One time when Jesus had silenced one group of critics, another group sent a representative to test Jesus:

One of them, an expert in the law, tested him with this question: “Teacher, which is the greatest commandment in the Law?”

Jesus replied: “‘Love the Lord your God with all your heart and with all your soul and with all your mind. This is the first and greatest commandment. And the second is like it: ‘Love your neighbor as yourself.’ All the Law and the Prophets hang on these two commandments.” (Matthew 22:35-40.)

So when it comes to commandments, these two subsume all others. Any other command is a detail that is fulfilled by loving God and those he puts in your life. If an action does not love God and others, it is not an action in response to a commandment of God.

Radical obedience to Jesus and his words is found in loving God and others.

Believing in Jesus Isn’t Optional

Another time the crowd wanted to pin Jesus down on what it took to do God’s work:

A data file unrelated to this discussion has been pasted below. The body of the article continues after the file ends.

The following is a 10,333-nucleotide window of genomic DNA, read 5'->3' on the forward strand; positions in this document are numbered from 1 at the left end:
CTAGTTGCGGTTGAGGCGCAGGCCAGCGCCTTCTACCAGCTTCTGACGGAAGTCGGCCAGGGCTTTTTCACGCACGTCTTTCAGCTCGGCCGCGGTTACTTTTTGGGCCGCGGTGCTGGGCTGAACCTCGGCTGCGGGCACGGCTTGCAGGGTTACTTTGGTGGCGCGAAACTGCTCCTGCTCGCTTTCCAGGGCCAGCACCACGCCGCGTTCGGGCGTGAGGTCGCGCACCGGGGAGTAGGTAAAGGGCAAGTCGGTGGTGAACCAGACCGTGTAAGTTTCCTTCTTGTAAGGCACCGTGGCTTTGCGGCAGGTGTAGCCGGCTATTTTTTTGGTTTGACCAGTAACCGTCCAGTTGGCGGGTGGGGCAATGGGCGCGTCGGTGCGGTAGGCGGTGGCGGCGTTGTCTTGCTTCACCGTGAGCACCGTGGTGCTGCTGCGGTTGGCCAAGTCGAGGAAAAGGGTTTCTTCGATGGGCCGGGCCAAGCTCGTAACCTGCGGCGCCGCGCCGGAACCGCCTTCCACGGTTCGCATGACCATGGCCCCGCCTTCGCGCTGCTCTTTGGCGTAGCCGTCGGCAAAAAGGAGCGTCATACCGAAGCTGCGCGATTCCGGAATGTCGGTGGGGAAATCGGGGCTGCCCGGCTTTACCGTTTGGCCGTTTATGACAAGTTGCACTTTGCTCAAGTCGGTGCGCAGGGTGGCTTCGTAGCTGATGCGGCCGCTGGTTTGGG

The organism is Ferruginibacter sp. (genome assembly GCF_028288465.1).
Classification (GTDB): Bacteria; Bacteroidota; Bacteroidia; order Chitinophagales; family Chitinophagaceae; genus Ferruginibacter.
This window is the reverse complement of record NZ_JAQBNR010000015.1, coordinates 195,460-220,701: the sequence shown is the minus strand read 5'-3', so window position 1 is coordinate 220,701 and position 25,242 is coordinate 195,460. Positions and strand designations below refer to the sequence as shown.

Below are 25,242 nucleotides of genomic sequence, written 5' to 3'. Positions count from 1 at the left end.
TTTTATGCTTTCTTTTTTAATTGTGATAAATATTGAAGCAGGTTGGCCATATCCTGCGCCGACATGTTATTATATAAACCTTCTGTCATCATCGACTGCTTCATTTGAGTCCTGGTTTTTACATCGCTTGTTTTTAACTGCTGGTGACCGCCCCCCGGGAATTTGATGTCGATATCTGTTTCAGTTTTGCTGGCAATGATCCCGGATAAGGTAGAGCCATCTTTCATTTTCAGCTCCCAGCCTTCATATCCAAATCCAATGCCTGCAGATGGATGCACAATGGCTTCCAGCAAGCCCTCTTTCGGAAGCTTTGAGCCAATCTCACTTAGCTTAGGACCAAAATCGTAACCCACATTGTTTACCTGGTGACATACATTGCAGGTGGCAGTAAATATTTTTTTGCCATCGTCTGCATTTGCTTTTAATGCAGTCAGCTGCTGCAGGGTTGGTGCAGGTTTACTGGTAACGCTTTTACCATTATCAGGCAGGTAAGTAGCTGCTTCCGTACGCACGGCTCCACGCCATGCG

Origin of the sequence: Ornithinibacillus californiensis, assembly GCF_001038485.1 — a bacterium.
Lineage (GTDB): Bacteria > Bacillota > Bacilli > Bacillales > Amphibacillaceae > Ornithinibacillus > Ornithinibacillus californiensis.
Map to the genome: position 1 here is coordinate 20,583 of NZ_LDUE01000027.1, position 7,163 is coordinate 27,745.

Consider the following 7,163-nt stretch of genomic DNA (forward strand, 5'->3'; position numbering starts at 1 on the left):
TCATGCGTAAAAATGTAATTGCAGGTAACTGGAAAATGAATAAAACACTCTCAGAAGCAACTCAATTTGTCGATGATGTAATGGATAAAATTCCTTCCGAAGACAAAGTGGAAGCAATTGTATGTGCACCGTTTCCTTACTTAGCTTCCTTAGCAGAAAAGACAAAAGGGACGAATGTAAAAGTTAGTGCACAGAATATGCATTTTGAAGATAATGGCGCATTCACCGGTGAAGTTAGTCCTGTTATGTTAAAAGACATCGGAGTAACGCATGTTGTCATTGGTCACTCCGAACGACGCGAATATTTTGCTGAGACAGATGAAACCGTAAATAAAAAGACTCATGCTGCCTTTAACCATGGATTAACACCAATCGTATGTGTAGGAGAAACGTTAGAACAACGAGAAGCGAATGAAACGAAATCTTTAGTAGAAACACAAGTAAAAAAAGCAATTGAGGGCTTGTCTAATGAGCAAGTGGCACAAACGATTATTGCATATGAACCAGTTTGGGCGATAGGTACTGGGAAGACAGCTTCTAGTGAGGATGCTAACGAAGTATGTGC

Then they asked him, “What must we do to do the works God requires?”

Jesus answered, “The work of God is this: to believe in the one he has sent.” (John 6:28-29.)

No list of tasks to perform. No list of actions to avoid. One thing and one thing only constitutes the sum total of God’s work: believe in the one he has sent. Jesus went on to make it clear he was talking about himself, so according to Jesus the work of God – the radical obedience to him – is believing in Jesus.

Believing and Loving

Much later, John wrote to some friends about the importance of loving God, loving people, and believing in Jesus.

Who is the liar? It is whoever denies that Jesus is the Christ. Such a person is the antichrist – denying the Father and the Son. No one who denies the Son has the Father; whoever acknowledges the Son has the Father also. (1 John 2:22-23.)

Every spirit that acknowledges that Jesus Christ has come in the flesh is from God, but every spirit that does not acknowledge Jesus is not from God. This is the spirit of the antichrist, which you have heard is coming and even now is already in the world. (1 John 4:2-3.)